Tuesday, January 8, 2013

Iron Wyrm Affair (Bannon and Clare #1)

Iron Wyrm Affair (Bannon and Clare #1)
Lilith Saintcrow
Orbit, 2012
$13.99, Softcover

Genre: Fantasy, Paranormal, Steampunk
Age: 14+
Description: Emma Bannon is a forensic sorceress with mad skills in the service of the Empire. She has just been given a new mission to protect Archibald Clare, a failed, unregistered mentath. His skills of logic and deduction are legendary (we’re talking Sherlock Holmes status here), and her own sorcery is not inconsiderable. It doesn't help that the world might be ending and the two can barely tolerate each other or that Bannon's Shield, Mikal, who is supposed to protect her at all costs, might just be a traitor himself.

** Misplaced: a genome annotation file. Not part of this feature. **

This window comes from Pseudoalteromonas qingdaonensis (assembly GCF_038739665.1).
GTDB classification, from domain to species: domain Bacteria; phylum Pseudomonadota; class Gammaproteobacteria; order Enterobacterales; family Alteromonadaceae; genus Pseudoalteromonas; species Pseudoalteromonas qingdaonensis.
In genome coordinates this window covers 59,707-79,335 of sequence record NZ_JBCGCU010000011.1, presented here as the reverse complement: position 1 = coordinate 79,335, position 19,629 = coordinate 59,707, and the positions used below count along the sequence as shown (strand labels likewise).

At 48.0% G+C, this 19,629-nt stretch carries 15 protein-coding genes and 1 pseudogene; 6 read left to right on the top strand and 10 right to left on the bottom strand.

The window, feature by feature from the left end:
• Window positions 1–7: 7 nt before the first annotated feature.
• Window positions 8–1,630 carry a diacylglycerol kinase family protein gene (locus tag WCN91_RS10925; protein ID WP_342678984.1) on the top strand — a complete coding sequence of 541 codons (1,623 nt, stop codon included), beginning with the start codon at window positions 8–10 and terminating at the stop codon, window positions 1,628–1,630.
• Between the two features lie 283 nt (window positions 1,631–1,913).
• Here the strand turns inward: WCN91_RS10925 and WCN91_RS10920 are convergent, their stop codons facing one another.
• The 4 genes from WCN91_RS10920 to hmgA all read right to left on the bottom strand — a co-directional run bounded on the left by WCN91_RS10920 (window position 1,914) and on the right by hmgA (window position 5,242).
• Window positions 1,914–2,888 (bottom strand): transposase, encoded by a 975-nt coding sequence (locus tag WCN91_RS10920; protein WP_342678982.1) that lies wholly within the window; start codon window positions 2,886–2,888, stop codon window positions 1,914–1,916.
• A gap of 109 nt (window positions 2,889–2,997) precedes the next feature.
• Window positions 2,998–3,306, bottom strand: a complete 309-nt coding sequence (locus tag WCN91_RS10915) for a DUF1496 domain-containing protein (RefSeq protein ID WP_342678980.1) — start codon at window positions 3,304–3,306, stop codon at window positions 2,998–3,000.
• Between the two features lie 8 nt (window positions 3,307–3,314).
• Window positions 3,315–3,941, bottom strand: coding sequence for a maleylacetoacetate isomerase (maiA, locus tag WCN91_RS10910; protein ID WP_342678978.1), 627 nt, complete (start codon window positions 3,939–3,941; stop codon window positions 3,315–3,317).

Opinion: I wanted so badly to like this title. The cover is amazing and the plot sounded really cool—a steampunk Victorian version of Sherlock Holmes and Watson (but with Watson being a girl and being more of a kick-butt character). What is not to love from this combination? The writing is what. I haven’t read her YA series, Strange Angels, but her writing here was atrocious. The book starts in the middle of the action and the complex world that she has created is interesting but never fully explained and that’s where the problem lies. One ends up reading a whole chapter and not really knowing what one has just read. For example, one has to infer that Bannon gets her magic powers from the major assortment of jewels she wears. The writing is also repetitive too. For example, every time readers are told that Clare is deducing something or using his mental powers he is described as “steepling his fingers under his sensitive nose.” Seriously, that same description is written so many times. Other elements include the iron wyrm itself which seems to be a powerful woman that Bannon fights and then we learn she’s supposedly an “iron wyrm” which is a dragon but later she’s called a simulacrum . . . what is she? The Altered people are really cool but aren’t developed at all, especially the altered animals like the gryphon and the panther that talk.  There is also too much “let’s go talk to this person, now we’ll talk to this person” going on in the narrative. This type of “action” leads to a lot of characters that aren’t really pivotal people in the plot and a lot of unanswered questions. Dark pasts are referred to for many characters but no details or clues are given. It got a little better once Bannon when to the occult library—nearly 200 pages in—but many scenes where still too hard to follow. The ruling Queen of this New London is a young girl but she’s called a “vessel” from Britannia as well and during the big fight scene seems possessed by something but her true nature is never explained—is she the real queen or a young girl possessed by the spirit of Queen Victoria? Overall, it was just 300 pages of confusion. I wanted to love it but it was just too hard to get through. I will give the second book a chance since I already preordered it, but I hope it gets better and this way just a flaw of the first book failing to set up the world properly.

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